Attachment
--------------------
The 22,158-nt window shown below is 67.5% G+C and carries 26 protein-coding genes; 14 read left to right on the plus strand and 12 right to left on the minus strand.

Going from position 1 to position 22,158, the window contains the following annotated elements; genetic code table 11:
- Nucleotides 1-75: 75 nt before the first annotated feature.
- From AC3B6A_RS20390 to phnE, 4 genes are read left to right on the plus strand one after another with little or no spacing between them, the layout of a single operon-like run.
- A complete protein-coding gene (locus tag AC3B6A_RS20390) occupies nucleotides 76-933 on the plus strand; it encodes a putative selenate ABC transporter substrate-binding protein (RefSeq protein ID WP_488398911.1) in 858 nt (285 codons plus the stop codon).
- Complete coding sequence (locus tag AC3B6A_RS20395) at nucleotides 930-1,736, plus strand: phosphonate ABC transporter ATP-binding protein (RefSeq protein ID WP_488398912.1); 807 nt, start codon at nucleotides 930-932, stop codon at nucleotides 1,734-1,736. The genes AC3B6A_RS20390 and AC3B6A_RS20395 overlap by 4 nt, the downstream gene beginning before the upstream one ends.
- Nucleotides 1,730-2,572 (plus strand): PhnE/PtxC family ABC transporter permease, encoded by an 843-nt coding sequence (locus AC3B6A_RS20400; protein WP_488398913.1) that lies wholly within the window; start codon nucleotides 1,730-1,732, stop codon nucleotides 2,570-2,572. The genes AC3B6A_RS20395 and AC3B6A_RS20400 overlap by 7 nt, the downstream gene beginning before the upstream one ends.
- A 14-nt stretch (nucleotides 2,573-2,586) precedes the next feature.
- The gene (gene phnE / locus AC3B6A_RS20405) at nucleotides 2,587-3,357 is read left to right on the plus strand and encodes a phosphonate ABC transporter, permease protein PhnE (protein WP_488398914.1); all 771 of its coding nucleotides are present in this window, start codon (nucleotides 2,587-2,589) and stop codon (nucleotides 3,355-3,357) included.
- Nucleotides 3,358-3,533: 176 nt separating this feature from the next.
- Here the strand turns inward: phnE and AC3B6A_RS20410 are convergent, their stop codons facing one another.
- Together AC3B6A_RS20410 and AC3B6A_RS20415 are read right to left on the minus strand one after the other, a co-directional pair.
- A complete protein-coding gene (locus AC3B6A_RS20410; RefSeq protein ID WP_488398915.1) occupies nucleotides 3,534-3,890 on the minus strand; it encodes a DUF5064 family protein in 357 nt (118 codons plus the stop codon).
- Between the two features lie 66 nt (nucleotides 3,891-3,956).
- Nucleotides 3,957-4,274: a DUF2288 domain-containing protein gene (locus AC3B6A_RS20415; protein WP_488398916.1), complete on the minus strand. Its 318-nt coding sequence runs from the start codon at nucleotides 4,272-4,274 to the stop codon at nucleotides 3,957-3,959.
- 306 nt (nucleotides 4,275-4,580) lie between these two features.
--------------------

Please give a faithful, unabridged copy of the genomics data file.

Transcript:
The 22,158-nt window shown below is 67.5% G+C and carries 26 protein-coding genes; 14 read left to right on the plus strand and 12 right to left on the minus strand.

Going from position 1 to position 22,158, the window contains the following annotated elements; genetic code table 11:
- Nucleotides 1-75: 75 nt before the first annotated feature.
- From AC3B6A_RS20390 to phnE, 4 genes are read left to right on the plus strand one after another with little or no spacing between them, the layout of a single operon-like run.
- A complete protein-coding gene (locus tag AC3B6A_RS20390) occupies nucleotides 76-933 on the plus strand; it encodes a putative selenate ABC transporter substrate-binding protein (RefSeq protein ID WP_488398911.1) in 858 nt (285 codons plus the stop codon).
- Complete coding sequence (locus tag AC3B6A_RS20395) at nucleotides 930-1,736, plus strand: phosphonate ABC transporter ATP-binding protein (RefSeq protein ID WP_488398912.1); 807 nt, start codon at nucleotides 930-932, stop codon at nucleotides 1,734-1,736. The genes AC3B6A_RS20390 and AC3B6A_RS20395 overlap by 4 nt, the downstream gene beginning before the upstream one ends.
- Nucleotides 1,730-2,572 (plus strand): PhnE/PtxC family ABC transporter permease, encoded by an 843-nt coding sequence (locus AC3B6A_RS20400; protein WP_488398913.1) that lies wholly within the window; start codon nucleotides 1,730-1,732, stop codon nucleotides 2,570-2,572. The genes AC3B6A_RS20395 and AC3B6A_RS20400 overlap by 7 nt, the downstream gene beginning before the upstream one ends.
- A 14-nt stretch (nucleotides 2,573-2,586) precedes the next feature.
- The gene (gene phnE / locus AC3B6A_RS20405) at nucleotides 2,587-3,357 is read left to right on the plus strand and encodes a phosphonate ABC transporter, permease protein PhnE (protein WP_488398914.1); all 771 of its coding nucleotides are present in this window, start codon (nucleotides 2,587-2,589) and stop codon (nucleotides 3,355-3,357) included.
- Nucleotides 3,358-3,533: 176 nt separating this feature from the next.
- Here the strand turns inward: phnE and AC3B6A_RS20410 are convergent, their stop codons facing one another.
- Together AC3B6A_RS20410 and AC3B6A_RS20415 are read right to left on the minus strand one after the other, a co-directional pair.
- A complete protein-coding gene (locus AC3B6A_RS20410; RefSeq protein ID WP_488398915.1) occupies nucleotides 3,534-3,890 on the minus strand; it encodes a DUF5064 family protein in 357 nt (118 codons plus the stop codon).
- Between the two features lie 66 nt (nucleotides 3,891-3,956).
- Nucleotides 3,957-4,274: a DUF2288 domain-containing protein gene (locus AC3B6A_RS20415; protein WP_488398916.1), complete on the minus strand. Its 318-nt coding sequence runs from the start codon at nucleotides 4,272-4,274 to the stop codon at nucleotides 3,957-3,959.
- 306 nt (nucleotides 4,275-4,580) lie between these two features.